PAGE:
I’m pretty excited about my new project:
Getting everything together for the launch has been a bit crazy, but we’re off!
The idea is this:
Mesh is a technical consulting firm that offers a spectrum of services that stimulate conceptual development, rationalize complex design, and effectively implement high level research in the digital design industry.
Our four core services groups are: Geometry Consulting, Custom Algorithm Design, Research and Development, and Simulation.
These services have been specifically geared to architects, engineers, manufacturers, artists, and game developers looking to develop new or existing technologies that will add value to their services and products.
Martin Cooper, partner and senior archeologist at ASI, has been involved with many heritage buildings such as Osgoode Hall, Castle Loma Stables, and the Old Don Jail. He has also been involved with several archaeological projects that relate to art and art history, including projects associated with Group of Seven artist J.E.H. MacDonald’s “A Tangled Garden” and the 19th century frontier artist Paul Kane’s “French River Rapids”. Most directly related to architecture is his most recent project, the new Thunder Bay Courthouse, where he has been providing aboriginal consultation.
Looking forward to seeing you there!
Yes, look for a new SPM Vector components upload on Monday (maybe Tuesday…). We’ve implemented a Collision dynamic that works with any collection of surfaces, and a much needed scale and velocity fall-off dynamic customizing the granularity of the simulation. We’ve also broken out Acceleration as its own component, which cleans things up visually, and created subcategories in the Dynamics for 3d and 2d (any surface) forces…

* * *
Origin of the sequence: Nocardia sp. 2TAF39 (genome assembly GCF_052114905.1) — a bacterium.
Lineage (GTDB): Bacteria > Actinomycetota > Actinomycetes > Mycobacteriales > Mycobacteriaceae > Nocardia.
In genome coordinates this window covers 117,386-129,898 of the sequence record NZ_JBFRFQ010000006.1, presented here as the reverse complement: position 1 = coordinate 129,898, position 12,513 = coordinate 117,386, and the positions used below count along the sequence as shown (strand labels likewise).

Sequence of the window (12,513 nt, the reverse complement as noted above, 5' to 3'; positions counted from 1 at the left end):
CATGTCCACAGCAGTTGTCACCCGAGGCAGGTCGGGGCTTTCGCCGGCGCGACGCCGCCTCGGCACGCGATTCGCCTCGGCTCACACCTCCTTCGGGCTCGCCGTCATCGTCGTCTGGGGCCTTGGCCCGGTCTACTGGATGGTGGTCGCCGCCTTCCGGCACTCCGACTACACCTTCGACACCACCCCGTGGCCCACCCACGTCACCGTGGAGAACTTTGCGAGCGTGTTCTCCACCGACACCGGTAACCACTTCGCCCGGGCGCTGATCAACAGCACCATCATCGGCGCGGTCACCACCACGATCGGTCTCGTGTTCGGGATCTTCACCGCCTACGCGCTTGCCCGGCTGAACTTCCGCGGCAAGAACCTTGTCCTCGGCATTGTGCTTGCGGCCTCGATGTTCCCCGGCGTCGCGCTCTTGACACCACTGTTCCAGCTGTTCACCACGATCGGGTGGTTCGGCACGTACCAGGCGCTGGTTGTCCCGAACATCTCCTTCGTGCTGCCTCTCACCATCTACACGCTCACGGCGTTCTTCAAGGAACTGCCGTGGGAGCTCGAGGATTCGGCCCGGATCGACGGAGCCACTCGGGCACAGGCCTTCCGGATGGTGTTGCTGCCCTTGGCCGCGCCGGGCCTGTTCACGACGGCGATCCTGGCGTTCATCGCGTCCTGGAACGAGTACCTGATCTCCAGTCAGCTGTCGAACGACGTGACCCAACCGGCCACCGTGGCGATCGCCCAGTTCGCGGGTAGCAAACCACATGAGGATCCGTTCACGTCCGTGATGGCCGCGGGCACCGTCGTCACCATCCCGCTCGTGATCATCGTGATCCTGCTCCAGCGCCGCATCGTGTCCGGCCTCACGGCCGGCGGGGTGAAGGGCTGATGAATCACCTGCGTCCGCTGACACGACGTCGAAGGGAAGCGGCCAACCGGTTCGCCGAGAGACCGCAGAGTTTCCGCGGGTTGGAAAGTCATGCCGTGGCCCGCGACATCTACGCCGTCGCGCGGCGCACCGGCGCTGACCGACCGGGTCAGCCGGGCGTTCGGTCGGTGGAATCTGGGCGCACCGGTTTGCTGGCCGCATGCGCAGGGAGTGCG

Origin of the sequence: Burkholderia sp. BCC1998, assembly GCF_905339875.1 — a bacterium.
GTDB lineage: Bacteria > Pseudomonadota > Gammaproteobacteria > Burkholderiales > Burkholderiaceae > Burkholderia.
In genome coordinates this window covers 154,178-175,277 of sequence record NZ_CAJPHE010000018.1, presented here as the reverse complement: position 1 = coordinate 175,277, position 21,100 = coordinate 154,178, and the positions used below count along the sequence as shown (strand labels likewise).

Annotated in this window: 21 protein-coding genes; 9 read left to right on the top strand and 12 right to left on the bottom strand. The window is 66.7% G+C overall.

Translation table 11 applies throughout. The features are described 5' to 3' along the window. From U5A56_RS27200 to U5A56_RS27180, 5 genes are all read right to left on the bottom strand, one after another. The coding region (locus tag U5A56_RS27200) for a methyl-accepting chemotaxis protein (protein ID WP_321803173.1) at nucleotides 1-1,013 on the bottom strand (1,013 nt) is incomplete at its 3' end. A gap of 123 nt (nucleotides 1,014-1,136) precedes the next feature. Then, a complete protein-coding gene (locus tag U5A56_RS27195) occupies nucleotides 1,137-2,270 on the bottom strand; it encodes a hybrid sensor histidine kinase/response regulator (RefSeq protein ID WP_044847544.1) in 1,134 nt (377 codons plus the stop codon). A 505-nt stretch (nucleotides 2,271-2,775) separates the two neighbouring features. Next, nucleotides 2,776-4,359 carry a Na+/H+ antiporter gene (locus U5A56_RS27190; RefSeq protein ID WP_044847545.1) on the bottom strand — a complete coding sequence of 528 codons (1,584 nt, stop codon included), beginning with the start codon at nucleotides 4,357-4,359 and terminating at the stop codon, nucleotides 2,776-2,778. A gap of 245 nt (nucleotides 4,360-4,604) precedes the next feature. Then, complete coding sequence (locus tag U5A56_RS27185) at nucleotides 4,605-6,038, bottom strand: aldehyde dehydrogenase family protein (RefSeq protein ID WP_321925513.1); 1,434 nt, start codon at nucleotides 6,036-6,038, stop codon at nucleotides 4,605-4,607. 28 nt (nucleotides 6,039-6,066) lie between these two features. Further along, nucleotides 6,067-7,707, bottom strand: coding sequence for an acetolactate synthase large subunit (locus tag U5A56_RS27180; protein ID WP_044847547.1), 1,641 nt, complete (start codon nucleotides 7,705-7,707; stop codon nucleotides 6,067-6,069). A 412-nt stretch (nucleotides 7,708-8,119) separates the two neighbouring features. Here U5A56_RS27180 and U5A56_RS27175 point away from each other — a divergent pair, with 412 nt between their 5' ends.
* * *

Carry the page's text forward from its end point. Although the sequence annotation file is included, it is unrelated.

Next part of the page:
AND, we’ve started up work on the Dragonfly project. I posted some screenshots of this component (isovist, intentionality, geometry simulation thing…) on the Grasshopper forum a couple of months ago, but I was never totally convinced that Grasshopper was the right platform for it. So, after much thought and discussion, we will be implementing it as a Rhino and possibly Revit plugin that calls up a standalone simulation environment. I’ll post some progress shots as soon as possible, but our release date is mid October.
Dragonfly will be presented at ACADIA 2011 in Banff, Canada.
So, I realize that this is the third release of the SPM plugin in 7 days, but since we won’t be able to work on the project for a week or two, we thought it best just to get it out there…
In this release:
- Added a boundary Brep option in the settings component. Very useful for clipping the integral lines
- Added two orbit detection parameters: distance and angle. If not zero, then these determine how closely the position and direction of a given step in the integration must match the initial point before the orbit snaps to being closed. Very useful for maintaining stable simulations.
- Added a utility that acts on the output of either the dynamic or static integrator. If orbit detection is turned on, then you’ll want to sort the lists of integrated points in to lists of closed and open curves….this utility does exactly that. You may need to remove null trees from the list.
And that’s it for now…I’ll work on getting some examples of these new functions in the near future. Download it here…
Dragonfly is a first attempt at linking the theory of ecological perception to architecture. Given certain abstract programmatic events (e.g. view art, buy food, sit down, look up) and knowing roughly where they’re supposed to happen, Dragonfly simulates a user navigating the proposed layout. By observing the user’s behaviour, we can assess how effective the layout is.
Granted, in this example, the layout gets pretty chaotic, but it shows the principle…work in progress, folks.
- Daniel Hambleton, Studio for Progressive Modelling, Halcrow Yolles
- Michael Braund, Ph. D candidate, York University
- Martin Walker, Studio for Progressive Modelling, Halcrow Yolles